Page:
Credit: Hugo Cheung

New rules brought in regarding working during severe weather


Credit: Hugo Cheung

Isabel Thomas
News Editor

Following on from the severe weather at the beginning of the year this new charter prioritises the health and safety of employees

A new charter has been developed by the Scottish Government and the Scottish Trades Union Congress (STUC) outlining a set of guiding principles for employers and workers to help manage the impact of severe weather.

This charter was partly created in response to the challenges the severe weather earlier this year presented to workers and businesses. It is not mandatory, however, the charter promotes fair working practices and includes the recommendation that all employers create a severe weather policy. The charter also cites that the health, safety, and wellbeing of workers must be given priority and workers should not be put at risk by requiring them to come into work during severe weather.

Economy and Fair Work Secretary Derek Mackay said: “During the extreme weather last winter, most employers made sensible and responsible decisions regarding their workers.

“While many businesses faced challenges, we were encouraged by the flexibility provided to staff.

“However, not all employers had severe weather policies to ensure workers understood what is expected. This is why we have developed this charter, because fair work is good for workers, good for employers and good for Scotland.

“We look forward to continuing our dialogue with employer organisations to get the Severe Weather Charter into every workplace in Scotland. It offers a sensible and responsible approach to balancing the safety of workers with service delivery when the weather strikes hard.”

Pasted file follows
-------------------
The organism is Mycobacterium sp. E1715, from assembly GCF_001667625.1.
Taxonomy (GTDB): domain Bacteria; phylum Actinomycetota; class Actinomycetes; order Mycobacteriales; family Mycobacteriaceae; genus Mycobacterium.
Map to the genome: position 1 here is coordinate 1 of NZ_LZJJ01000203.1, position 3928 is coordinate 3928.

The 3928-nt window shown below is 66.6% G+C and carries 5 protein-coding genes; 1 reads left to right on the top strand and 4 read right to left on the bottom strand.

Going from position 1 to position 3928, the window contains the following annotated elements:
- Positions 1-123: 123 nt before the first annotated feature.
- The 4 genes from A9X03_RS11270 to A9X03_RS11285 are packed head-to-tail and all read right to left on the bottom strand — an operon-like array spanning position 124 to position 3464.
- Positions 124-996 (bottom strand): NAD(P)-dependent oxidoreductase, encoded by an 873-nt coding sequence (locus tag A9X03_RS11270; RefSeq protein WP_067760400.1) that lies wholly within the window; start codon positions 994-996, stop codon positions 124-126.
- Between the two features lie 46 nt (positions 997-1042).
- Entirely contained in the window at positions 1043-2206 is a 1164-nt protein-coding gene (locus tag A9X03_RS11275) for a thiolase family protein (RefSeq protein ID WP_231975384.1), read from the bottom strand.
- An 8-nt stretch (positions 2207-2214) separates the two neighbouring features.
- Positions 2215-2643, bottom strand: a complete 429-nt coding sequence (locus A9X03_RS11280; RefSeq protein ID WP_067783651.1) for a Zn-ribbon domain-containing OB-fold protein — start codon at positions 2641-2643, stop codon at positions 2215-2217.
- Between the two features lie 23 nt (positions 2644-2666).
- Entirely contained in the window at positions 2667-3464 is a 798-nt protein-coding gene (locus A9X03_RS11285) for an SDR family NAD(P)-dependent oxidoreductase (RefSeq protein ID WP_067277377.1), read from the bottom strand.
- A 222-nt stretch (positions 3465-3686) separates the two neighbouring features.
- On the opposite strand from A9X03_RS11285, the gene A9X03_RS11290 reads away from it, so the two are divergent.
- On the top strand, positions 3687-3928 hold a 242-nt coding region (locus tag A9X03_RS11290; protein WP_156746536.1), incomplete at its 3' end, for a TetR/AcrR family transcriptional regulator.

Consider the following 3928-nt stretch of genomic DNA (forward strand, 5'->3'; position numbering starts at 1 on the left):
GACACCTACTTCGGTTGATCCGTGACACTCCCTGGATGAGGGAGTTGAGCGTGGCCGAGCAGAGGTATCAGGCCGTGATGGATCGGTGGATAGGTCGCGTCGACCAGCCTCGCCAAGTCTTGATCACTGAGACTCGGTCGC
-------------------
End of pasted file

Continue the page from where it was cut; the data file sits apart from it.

The charter was created in association with the Scottish Trades Union Congress (STUC). Grahame Smith, General Secretary of the STUC, added: “Our extreme weather survey revealed major concerns in many sectors. We were heartened by the efforts of workers to keep essential services operating, but also how they organised together within their unions to expose bad practice, including forcing workers to travel in dangerous conditions and denying pay to those who were unable to get into work.

“We are glad these guidelines encourage employers to engage with workers to develop clear, pro-active policies and procedures for future periods of extreme weather. We urge all employers to recognise trade unions and give adequate facility time to Health & Safety Reps. Our survey clearly showed that trade union membership and collective bargaining is an important factor in determining how satisfied workers are with employer behaviour in difficult conditions.”


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